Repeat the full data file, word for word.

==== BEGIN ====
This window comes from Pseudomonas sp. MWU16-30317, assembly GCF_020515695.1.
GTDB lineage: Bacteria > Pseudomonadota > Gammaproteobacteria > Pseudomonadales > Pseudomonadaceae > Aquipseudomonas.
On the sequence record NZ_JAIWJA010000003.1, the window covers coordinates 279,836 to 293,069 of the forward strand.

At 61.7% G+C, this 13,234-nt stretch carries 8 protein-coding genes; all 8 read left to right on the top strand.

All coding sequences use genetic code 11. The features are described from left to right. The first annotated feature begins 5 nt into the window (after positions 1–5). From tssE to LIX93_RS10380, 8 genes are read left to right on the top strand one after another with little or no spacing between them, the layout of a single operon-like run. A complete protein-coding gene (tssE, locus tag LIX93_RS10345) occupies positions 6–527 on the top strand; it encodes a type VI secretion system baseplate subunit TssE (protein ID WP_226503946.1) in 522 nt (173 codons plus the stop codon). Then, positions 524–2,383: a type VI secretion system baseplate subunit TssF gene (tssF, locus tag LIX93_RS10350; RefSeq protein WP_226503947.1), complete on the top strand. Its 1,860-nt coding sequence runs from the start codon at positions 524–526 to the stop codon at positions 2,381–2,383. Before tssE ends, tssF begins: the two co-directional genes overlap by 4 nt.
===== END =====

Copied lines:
This window comes from Pseudomonas sp. MWU16-30317, assembly GCF_020515695.1.
GTDB lineage: Bacteria > Pseudomonadota > Gammaproteobacteria > Pseudomonadales > Pseudomonadaceae > Aquipseudomonas.
On the sequence record NZ_JAIWJA010000003.1, the window covers coordinates 279,836 to 293,069 of the forward strand.

At 61.7% G+C, this 13,234-nt stretch carries 8 protein-coding genes; all 8 read left to right on the top strand.

All coding sequences use genetic code 11. The features are described from left to right. The first annotated feature begins 5 nt into the window (after positions 1–5). From tssE to LIX93_RS10380, 8 genes are read left to right on the top strand one after another with little or no spacing between them, the layout of a single operon-like run. A complete protein-coding gene (tssE, locus tag LIX93_RS10345) occupies positions 6–527 on the top strand; it encodes a type VI secretion system baseplate subunit TssE (protein ID WP_226503946.1) in 522 nt (173 codons plus the stop codon). Then, positions 524–2,383: a type VI secretion system baseplate subunit TssF gene (tssF, locus tag LIX93_RS10350; RefSeq protein WP_226503947.1), complete on the top strand. Its 1,860-nt coding sequence runs from the start codon at positions 524–526 to the stop codon at positions 2,381–2,383. Before tssE ends, tssF begins: the two co-directional genes overlap by 4 nt.